Well, Steve had to take a survival gig working in shipping for a gaming company and developed an RSI resulting in trigger finger in his drawing hand, and that’s only slowly improving. It was not a good time. And then once he got back to his full time gig, they worked him too many hours and he suffered a pretty severe injury, to no one’s surprise. But he can sit up and hold a pen again, now, so let’s prop him up and make some comics, shall we?
What is this about a redrawing something?
The Q2Q Redrew Project started in May of 2022 in preparation for an omnibus collection of Q2Q Comics. The older comics really haven’t held up to0 well. For a huge number of them, Steve doesn’t have high enough quality copies to send to print, or they’re in a bad format, or wrong ratio. Look, there are lots of things wrong, and about 50 of them need to be re-written for any number of reasons. So Steve decided to start from the beginning and rewrite and redraw every comic until he’s satisfied they’ll all print properly, in anticipation of producing a complete collection of Q2Q Comics. All the updated comics will be posted as soon as they’re complete, but if you want insights or to read Steve prattle on about writing, become a patron, and get all the updates emailed to you.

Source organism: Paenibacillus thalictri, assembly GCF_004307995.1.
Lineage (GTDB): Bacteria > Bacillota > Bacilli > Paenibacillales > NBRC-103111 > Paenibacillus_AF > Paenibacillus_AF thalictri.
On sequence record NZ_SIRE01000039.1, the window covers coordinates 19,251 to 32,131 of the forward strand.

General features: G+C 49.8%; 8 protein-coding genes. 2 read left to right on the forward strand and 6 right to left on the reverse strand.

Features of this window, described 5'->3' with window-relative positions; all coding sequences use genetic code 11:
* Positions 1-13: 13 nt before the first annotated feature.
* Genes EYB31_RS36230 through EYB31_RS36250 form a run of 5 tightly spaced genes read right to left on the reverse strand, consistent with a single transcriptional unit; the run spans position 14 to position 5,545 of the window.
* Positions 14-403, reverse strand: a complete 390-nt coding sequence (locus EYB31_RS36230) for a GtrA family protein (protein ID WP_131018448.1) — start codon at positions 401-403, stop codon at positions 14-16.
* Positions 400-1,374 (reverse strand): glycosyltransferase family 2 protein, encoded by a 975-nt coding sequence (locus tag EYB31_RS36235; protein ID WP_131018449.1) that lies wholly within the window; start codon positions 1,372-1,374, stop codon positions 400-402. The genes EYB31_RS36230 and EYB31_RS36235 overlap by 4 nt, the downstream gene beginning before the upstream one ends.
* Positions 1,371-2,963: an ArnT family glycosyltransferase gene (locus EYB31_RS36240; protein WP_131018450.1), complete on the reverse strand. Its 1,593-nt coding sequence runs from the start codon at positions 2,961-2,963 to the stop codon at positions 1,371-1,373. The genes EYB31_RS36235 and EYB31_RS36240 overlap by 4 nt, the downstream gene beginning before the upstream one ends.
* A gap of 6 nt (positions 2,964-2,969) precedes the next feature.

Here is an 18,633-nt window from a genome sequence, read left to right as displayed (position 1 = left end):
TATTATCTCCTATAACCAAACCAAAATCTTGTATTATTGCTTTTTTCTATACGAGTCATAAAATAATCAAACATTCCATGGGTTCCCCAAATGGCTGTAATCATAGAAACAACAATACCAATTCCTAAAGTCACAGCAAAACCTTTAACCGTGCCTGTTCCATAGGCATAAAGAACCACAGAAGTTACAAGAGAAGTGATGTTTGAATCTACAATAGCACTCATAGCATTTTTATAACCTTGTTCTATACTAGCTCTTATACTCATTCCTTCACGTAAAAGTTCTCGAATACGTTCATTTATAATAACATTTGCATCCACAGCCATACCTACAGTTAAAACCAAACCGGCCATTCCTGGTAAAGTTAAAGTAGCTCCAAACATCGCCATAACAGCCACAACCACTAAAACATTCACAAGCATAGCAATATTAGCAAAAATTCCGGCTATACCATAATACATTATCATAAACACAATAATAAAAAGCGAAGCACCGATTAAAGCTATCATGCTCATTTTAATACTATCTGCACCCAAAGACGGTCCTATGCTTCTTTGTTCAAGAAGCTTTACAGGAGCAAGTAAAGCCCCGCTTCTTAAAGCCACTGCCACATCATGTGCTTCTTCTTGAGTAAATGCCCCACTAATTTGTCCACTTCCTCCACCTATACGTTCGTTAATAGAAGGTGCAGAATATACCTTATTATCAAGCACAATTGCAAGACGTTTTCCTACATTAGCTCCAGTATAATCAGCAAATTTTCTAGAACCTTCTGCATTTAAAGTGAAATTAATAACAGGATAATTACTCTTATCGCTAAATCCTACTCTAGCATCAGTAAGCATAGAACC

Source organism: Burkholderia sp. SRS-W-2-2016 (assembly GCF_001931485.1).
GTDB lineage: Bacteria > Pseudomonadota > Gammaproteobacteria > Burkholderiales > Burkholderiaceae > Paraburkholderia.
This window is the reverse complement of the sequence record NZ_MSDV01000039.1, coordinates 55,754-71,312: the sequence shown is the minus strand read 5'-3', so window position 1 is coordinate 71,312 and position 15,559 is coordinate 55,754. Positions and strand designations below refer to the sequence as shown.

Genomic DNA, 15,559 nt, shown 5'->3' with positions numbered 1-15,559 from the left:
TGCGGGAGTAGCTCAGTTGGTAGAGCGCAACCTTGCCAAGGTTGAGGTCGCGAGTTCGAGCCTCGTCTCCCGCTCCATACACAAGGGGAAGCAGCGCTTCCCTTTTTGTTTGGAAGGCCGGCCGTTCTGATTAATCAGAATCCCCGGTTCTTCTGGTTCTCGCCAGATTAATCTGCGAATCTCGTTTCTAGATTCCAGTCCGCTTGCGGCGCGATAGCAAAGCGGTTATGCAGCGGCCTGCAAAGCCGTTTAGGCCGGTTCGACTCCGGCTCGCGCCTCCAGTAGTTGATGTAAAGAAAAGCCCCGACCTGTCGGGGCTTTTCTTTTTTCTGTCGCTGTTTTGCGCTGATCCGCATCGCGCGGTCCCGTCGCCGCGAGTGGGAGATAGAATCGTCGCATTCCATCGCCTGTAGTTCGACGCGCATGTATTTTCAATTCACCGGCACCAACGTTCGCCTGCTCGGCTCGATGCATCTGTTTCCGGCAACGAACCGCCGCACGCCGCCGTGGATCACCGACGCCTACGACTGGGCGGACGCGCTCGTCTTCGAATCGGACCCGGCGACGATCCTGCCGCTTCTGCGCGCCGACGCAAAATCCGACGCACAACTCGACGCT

Are there any articles or reviews out there about Q2Q Comics?
2014 Exeunt Magazine Interview
2015 USITT Signing Announcement
2015 USITT Signing Recap
2015 DC Theatre Scene Interview
2016 USITT Signing Announcement
2016 Stage Directions Magazine Interview
2017 Stage Directions Magazine Interview
2018 Silk Flowers and Papier Mache Hearts Podcast Interview
“Infinitely amusing, profoundly relatable, and diabolically true…”
2016 Pooled Ink Review of Q2Q Comics Vol. 1
Has Steve written any other comics?
The Anti-Christ and Friends Comic Adventures (2003-2006)
Circ Jockeys (2007-2011)
Doomsday Sandwiches (2014)
Fruit Bats (Upcoming)
Cool, cool. So, how can I support the comic?
I always need pens and paper and food, and things. You can help by supporting the project on Patreon or by donating! You can also buy t-shirts, books, prints, and assorted what-nots from the Q2Q Store.